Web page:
Interestingly, there have recently been experiments performed that show that this interpretation of quantum mechanics may have empirical support. Physicists Yves Couder and Emmanuel Fort have reproduced many of the effects seen in quantum experiments, however they have done so using a macroscopic system. By rapidly vibrating an oil bath, Couder and Fort were able to bounce silicon droplets on the surface, and instead of sinking into the fluid, the droplets produce waves through the medium as they “walked” along the surface. The researchers effectively produced a macroscopic pilot-wave system capable of reproducing all of the features previously considered to be exclusive to the quantum scale, such as: single-particle diffraction, tunneling, quantized orbits, and orbital level splitting. Now such systems are known as hydrodynamic quantum analogs. Despite the success of these experiments, and the seeming restoration of sanity they provide, many physicists are still skeptical about the ability of pilot-wave theories to accurately explain all quantum phenomena. One such area of contention, is in the issue of nonlocality. In the de Broglie-Bohm Interpretation, quantum events are inherently nonlocal: because the vector of any one particle is a function of the pilot-wave, which depends on the global configuration of the entire universe. The problem arises as many physicists claim that the fluid dynamics of hydrodynamic quantum analogs, such as Couder’s and Emmanuel’s system, cannot explain nonlocality. Now enter physicist Nassim Haramein, who has described how nonlocality can occur in a hydrodynamic system analogy to spacetime. For years Haramein has claimed that the double-slit experiment and the Copenhagen interpretation could be reinterpreted in fluid dynamics, where the fluid is the structure of spacetime and at the quantum level is composed of little electromagnetic oscillators of the Planck size, also known as zero-point vacuum energy in quantum field theory. In his early papers with Dr. Rauscher, he described the fluid dynamics of spacetime by incorporating torque and Coriolis effects into Einstein’s field equations, showing that the structure of spacetime is not merely curved to produce gravity but as well curled, like water spinning down the drain. In his latest paper, Quantum Gravity and the Holographic Mass, Haramein demonstrates that by calculating the ratio relationship of surface to volume vacuum Planck oscillators (in the water analogy those would be the atoms of the water molecules that make up the fluid), one could obtain the exact value for the gravitational mass of black holes, typically obtained utilizing Einstein’s general relativity. He applies the same technique to the quantum level of protons and gets the correct answer as well for the mass of the proton and it’s radius, unifying gravitational theory with the quantum world, or quantum gravity. During his holographic mass calculations, Haramein found that all the information of all the other protons in the universe was equivalent, in terms of energy, to all the little Planck vacuum fluctuations inside one proton volume, as if they were all connected through this fundamental “fluid” field by a network of micro-wormhole “eddies”, which he discussed in public talks and at the CASYS ’11 conference in Belgium.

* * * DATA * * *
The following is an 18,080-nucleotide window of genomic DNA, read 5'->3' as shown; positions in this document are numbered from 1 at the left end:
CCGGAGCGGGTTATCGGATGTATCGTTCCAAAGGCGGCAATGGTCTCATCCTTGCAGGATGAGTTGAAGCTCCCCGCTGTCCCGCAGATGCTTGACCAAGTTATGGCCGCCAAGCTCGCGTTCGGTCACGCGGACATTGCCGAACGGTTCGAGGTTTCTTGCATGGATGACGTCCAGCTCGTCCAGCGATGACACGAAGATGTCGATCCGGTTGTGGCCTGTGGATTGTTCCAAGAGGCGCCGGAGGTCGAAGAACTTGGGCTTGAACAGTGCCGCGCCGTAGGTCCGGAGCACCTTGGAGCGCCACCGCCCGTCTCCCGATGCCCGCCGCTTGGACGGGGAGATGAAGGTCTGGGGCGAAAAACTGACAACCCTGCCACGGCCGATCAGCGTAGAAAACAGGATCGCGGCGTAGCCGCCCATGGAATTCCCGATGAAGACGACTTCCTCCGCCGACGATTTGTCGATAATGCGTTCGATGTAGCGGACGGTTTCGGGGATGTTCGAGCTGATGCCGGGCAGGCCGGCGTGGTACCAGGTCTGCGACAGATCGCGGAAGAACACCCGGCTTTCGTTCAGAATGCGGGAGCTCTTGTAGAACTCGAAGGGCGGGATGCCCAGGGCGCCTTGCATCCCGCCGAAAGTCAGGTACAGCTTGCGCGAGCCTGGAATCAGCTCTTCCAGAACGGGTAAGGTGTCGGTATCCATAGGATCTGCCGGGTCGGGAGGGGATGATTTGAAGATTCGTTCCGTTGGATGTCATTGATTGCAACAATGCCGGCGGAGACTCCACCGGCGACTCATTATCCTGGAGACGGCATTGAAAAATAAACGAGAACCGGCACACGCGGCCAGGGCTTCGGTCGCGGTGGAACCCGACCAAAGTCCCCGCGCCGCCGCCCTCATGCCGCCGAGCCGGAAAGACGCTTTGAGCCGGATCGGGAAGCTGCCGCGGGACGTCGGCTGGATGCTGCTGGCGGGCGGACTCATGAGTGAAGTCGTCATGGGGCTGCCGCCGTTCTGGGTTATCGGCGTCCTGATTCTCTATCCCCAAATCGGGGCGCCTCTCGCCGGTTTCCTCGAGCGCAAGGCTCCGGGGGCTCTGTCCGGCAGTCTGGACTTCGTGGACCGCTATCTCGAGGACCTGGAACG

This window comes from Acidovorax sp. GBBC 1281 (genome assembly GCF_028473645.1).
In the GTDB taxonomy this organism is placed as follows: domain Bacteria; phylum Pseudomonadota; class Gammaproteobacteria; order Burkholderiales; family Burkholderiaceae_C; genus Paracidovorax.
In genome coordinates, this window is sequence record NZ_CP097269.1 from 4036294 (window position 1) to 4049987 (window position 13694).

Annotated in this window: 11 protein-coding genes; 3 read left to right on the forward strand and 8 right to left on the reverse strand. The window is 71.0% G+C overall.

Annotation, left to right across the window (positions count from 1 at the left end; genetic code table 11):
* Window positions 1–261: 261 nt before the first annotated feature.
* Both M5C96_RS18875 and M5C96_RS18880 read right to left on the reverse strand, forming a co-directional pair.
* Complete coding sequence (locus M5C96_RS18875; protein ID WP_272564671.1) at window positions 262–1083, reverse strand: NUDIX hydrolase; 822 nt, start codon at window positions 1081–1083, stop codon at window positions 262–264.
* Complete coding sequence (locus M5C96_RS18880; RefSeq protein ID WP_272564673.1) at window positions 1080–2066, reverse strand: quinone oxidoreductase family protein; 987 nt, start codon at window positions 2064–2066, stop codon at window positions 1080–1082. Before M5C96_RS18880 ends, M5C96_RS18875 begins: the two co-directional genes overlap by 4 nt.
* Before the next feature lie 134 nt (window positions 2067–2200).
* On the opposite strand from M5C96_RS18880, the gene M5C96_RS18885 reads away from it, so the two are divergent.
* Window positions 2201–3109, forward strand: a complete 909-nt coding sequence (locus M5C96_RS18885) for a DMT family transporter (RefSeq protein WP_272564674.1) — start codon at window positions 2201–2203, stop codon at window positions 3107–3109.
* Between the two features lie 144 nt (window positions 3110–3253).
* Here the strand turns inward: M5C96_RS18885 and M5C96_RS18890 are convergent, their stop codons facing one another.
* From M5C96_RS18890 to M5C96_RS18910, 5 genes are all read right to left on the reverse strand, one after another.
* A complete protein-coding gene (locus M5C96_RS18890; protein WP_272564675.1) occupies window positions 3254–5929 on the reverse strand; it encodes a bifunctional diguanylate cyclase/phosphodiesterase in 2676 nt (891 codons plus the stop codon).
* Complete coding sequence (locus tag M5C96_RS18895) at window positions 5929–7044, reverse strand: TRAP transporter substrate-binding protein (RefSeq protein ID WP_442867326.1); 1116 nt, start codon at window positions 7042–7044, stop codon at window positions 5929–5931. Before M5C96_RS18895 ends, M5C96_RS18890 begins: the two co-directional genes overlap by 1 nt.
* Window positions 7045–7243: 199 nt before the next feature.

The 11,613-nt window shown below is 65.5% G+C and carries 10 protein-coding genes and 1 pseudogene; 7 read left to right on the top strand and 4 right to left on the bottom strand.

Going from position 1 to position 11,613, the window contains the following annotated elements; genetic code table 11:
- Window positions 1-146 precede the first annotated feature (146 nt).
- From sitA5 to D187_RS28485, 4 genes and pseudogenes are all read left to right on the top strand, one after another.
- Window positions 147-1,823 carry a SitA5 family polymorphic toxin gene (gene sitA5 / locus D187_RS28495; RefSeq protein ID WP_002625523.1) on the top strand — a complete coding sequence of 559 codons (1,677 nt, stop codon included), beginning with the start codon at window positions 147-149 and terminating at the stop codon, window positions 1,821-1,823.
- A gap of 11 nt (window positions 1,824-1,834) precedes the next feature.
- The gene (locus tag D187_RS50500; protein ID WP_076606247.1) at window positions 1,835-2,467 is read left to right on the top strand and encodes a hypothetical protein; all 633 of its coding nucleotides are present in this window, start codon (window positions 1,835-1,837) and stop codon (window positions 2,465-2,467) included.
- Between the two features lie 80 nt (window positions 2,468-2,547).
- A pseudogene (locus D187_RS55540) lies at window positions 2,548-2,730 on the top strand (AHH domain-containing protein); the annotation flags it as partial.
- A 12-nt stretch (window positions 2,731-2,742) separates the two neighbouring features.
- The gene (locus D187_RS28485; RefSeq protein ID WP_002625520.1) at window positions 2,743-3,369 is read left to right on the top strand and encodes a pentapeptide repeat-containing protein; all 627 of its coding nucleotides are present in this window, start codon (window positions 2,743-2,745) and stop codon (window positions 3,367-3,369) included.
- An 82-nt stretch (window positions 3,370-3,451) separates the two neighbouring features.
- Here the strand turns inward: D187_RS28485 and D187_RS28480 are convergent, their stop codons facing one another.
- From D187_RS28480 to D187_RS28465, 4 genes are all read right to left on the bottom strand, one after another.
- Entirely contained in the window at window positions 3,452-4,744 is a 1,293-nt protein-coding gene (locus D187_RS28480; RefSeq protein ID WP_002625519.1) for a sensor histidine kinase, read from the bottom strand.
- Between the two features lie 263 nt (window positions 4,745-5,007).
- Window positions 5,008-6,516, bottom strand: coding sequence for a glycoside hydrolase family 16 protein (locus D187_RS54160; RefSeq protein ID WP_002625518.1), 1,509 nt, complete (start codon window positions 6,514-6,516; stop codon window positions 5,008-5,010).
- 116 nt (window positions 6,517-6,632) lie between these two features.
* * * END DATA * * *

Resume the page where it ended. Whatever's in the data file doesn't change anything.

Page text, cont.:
To understand this, we look further than what is directly obvious, we go beyond the surface area of what is seen, and into the depths below to obtain the insights into how nonlocality may be working in a hydrodynamic system. While it is true that on the surface, as the silicon droplet bounce along producing waves, we do not see any obvious connection between the vortices and eddies that are created, if we could look below the surface we may see something quite surprising. In fluid dynamics, it has been observed that two vortices, or eddies, when produced simultaneously (such as in entanglement experiments) actually remain connected below the surface via a vortexing tunnel – like a wormhole! This vortexing tunnel beneath the surface, would allow for a seemingly hidden connection between the “particles-waves”, and allow for them to be correlated even over time and space. Such wormholes were described by Einstein and Rosenberg (ER bridges) and later John Wheeler as a logical consequence of geometrodynamics – the topological description of spacetime. Could they now be used to describe the quantum realm as well? In his latest paper, acclaimed physicist Leonard Susskind, contributor to the holographic principle, demonstrated that the entanglement between particles may be due to wormhole networks in the structure of spacetime. From all of this, a completely new picture of the quantum world is now developing where particle to particle interactions and behavior that were previously in the realm of the magical quantum weirdness are now being found to be grounded in very clear mechanisms of the structure of spacetime itself. As we continue to investigate our physical universe in ever more clever ways, we may begin to come back to a sense of unification – leaving the quantum and relativistic dichotomous worldview behind – and finding more and more that there is a great coherence, resonance, and oneness to our reality.
By: William Brown